David Cameron should find the “humility” to admit his party’s proposals to reform England’s NHS are wrong, Wales’ first minister Carwyn Jones has said.

The prime minister is holding a Downing Street summit today to discuss his government’s shake-up of the NHS.

Critics say the proposed reforms are effectively privatisation of the health service by the back door - and prompted 142,000 people to sign an online petition calling for the Health and Social Care Bill to be scrapped.

Over the weekend, Mr Jones spoke about the issue during Welsh Labour’s two-day annual conference in Cardiff.

He promised market forces would stop at the border - unlike what was happening in England.

Mr Jones said: “If we ever needed proof we are taking the NHS in the right direction here in Wales, we only have to look at what is currently happening in England.

“What the Tories and their Lib Dem accomplices are doing to the NHS in England is ideologically driven.

“Why can’t they find within themselves the humility to say - ‘we got it wrong?’”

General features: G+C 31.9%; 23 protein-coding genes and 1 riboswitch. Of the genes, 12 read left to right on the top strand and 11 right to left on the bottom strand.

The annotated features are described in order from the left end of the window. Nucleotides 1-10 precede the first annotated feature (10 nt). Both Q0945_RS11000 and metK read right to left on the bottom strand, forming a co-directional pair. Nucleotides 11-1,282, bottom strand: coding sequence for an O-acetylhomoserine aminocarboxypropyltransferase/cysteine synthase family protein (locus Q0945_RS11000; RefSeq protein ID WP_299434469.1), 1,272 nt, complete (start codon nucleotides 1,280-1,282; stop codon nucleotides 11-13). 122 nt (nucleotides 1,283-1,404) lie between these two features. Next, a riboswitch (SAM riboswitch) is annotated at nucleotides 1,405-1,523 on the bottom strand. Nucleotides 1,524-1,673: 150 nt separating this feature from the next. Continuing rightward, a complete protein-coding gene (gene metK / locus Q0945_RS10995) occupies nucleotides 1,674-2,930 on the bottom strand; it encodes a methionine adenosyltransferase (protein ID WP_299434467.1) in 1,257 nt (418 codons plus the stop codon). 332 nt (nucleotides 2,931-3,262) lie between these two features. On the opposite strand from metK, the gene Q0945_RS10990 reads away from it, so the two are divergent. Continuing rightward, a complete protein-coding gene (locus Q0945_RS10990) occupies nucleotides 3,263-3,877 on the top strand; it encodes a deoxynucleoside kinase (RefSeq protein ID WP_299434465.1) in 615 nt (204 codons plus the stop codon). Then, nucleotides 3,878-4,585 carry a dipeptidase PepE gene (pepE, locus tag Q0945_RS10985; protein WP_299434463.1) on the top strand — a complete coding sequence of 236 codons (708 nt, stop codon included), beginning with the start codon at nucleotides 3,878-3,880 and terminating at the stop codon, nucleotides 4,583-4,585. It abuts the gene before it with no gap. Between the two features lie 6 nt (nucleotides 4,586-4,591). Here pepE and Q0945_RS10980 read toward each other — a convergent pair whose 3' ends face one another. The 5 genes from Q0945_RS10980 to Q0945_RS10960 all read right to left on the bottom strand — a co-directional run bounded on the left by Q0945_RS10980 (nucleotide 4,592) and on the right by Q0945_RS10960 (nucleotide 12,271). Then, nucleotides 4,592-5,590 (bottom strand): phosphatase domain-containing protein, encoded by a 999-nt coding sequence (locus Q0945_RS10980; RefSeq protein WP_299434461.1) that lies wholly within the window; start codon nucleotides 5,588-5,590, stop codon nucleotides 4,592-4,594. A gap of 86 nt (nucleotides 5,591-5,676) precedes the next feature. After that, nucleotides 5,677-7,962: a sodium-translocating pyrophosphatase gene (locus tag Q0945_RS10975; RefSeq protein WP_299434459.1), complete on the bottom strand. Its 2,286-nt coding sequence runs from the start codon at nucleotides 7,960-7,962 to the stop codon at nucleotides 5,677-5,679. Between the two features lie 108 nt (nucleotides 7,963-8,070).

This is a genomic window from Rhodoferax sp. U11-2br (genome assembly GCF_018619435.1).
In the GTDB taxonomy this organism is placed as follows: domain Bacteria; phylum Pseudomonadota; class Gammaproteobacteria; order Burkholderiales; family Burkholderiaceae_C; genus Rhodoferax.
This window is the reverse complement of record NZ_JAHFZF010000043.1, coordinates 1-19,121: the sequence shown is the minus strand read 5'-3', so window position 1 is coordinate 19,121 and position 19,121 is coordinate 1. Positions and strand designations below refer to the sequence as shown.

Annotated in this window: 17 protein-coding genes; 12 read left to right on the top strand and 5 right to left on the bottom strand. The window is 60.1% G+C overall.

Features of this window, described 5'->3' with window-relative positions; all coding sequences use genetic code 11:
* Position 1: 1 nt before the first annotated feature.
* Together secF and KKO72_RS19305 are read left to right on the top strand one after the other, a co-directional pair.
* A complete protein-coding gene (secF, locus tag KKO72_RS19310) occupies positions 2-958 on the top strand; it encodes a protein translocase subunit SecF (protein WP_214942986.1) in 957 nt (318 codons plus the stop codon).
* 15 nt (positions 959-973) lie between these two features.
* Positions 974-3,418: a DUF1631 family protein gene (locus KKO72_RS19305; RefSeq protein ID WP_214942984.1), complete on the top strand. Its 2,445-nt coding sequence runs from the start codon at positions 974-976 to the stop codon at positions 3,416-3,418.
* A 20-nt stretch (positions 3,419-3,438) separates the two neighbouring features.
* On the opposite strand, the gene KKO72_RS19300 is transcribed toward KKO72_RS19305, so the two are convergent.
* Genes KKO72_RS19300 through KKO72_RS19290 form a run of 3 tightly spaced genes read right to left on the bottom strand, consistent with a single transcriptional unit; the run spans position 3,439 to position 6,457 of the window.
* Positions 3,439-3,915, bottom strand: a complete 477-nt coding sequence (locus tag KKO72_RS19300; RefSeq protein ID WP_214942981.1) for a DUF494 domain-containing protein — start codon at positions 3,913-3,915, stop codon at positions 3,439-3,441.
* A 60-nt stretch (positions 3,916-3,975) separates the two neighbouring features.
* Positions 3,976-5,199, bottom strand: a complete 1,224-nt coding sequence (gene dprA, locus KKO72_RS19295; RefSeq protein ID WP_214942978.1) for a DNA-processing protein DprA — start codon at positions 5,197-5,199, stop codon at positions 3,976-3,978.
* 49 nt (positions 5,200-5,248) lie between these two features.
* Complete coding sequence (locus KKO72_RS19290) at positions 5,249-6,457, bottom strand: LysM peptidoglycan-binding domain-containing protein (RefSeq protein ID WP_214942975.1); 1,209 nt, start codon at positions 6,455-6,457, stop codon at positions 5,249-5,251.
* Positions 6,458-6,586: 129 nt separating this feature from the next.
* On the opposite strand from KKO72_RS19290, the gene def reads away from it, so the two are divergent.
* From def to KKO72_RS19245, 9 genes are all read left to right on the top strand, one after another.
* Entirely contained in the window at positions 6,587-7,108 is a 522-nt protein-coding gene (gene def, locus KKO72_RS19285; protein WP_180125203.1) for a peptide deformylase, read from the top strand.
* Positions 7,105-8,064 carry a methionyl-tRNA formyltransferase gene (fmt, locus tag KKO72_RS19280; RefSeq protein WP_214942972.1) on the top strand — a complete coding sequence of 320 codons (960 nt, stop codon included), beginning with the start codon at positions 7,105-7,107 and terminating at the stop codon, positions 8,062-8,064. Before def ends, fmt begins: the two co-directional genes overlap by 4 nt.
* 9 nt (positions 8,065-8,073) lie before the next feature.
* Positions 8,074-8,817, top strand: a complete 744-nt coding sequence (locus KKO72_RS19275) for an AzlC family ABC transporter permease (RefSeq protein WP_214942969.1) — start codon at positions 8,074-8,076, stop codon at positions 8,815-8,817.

Although the health service is far from perfect in Wales, in recent weeks it has received plaudits from health organisations over proposals to drive up organ donation rates.

By next year, Welsh government ministers hope to change the system of opt-in, to one of presumed consent.

Mr Jones said his party would also be sticking to its manifesto pledge to protect the Welsh NHS from privatisation.

“Let me state for the avoidance of doubt I strongly believe in accessible, high-quality services for all - not choice for the few,” he added.

“Unlike the Tories, we will not dismantle the NHS.”

Following his speech, Mr Jones acknowledged the health service in Wales did have its own problems - but his government was committed to tackling them.

He said: “Historically there is a problem of recruiting doctors further West.

“But we have launched a recruitment campaign to recruit senior members of staff in Wales.”

And he said it was fair to draw comparisons between the English and Welsh health services - given that Mr Cameron had publicly criticised Wales’ NHS in the Commons recently.

Mr Jones added: “In England, the medical profession is against what is happening. We know that health reform is problematic, as we’ve seen in Wales.

“But I don’t believe what is being proposed in England will result in a cheaper system - it will be more expensive.

“And people won’t have a say in the way health service is delivered anymore.”